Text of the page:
articles, than it was in the hands of the planter,
it evident that whatever article the planter
might receive for it, would be diminished in
quantity in exact proportion to the degradation
of the value of specie.
So that unless it be assumed that money has
an intrinsic value, without any reference to the
other commodities it will purchase, it follows
that the exchangeable value of cotton is dimin-
ished by the protecting system in the exact pro-
portion that the prices of other articles are in-
creased by it.
If, when the planter exchanges his cotton in
Liverpool for money, he were permitted to ex-
change that money for English manufactures,
as freely as he is permitted here to exchange it
for northern manufactures, he would undoubt-
edly obtain a much more valuable exchange for
his productions. In a word, money which he re-
ceives in England, is worth forty or fifty per
tent. more there than itis here, for all the uses
co which he wishes to apply it. But you inter-
pose your protecting duties, and thereby pre-
vent him from using it in England under the
heavy penalty of forty or fifty per cent, in
order that he may be compelled to bring it into
the United States, and apply it to the pur-
chase of domestic manufactures, at prices forty
or fifty per cent. higher than they would cost
him in England. However it may be disguis-
ed, therefore, by the interposition of the vari-
ous agents by whom the complicated process of
the foreign exchange is performed, it is never-
theless certain, that the alternative is presented
to the planter, either to exchange his cotton for
foreign manufactures, and pay forty or fifty per
cent on the value of them for the privilege of
making the exchange, or to exchange it for do-
mestic manufactures, and pay forty or fi
per cent. for them, beyond the price for whic
the same articles could be obtained from Eng-
land. Heavy as the penalty is, the planters
find it to their advantage to adopt the former
branch of the alternative. Yes, Sir, they find
it more advantageous to pay this enormous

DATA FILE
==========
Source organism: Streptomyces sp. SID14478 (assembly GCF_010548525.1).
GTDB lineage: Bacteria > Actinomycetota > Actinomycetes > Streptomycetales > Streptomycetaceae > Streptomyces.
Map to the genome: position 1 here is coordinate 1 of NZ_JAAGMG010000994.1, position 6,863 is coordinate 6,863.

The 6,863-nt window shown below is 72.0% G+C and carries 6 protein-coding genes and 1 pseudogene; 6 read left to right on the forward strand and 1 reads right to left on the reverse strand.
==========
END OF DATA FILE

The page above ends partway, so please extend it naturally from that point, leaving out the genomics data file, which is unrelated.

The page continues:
penalty, and go to those natural markets from

planter himself actually consumes these various

which it is the whole scope of your legislation

to exclude them, than to go to the miserable domestic market to which you wish to confine them, without paying any penalty at all. And, Sir, as long as cotton, tobacco, or rice continue to be produced for exportation, this must continue to be the case. It is utterly impossible to excludes the importation of protected articles, to whatever extent you may carry your duties, until you have destroyed the business of rearing staples for exportation. No proposition is capable of clearer proof than this, and yet few are solittle understood. I will endeavor to make it plain. When the tariff of 1828 was passed, almost every body believed it to be prohibitory, as to most of those articles which were subject to as high a duty as fifty per cent. It was, in fact, temporarily so, as to many articles. But as soon as the distribution of the precions metals, or their substitutes, became

adjusted and proportioned to this new state of

things, importations were freely resumed, and as large an amount of protected articles camein, at an ave of nearly fifty per cent, as had come in before at the lower rates of the former tariff. The whole experience of the country has, in fact, been but a practical illustration of the view. I have here presented. After the passage of each successive tariff, importations have been for a time diminished, and the manufacturers have been satisfied. But after the lapse of a few years, the importations become as great as ever, and the manufacturers became as clamorous for additional protection. By a singular fatality, illustrating the pernicious connection between the Presidential election and the tariff, the protection of each successive tariff has only been deemed sufficient for four years, and the necessity. of increasing it, has always become apparent just in the midst of the canvass for the Presidency. But however this may be, certain it is, that a clamorous demand for protection has been made at eve interval of four years since the tariff of 1816; and but for the extaordinary state of the coun. try, I think it not "...". that a similar demand would have been made now. These facts satisfactorily prove that no rate of duties that will not prohibit the exportation of our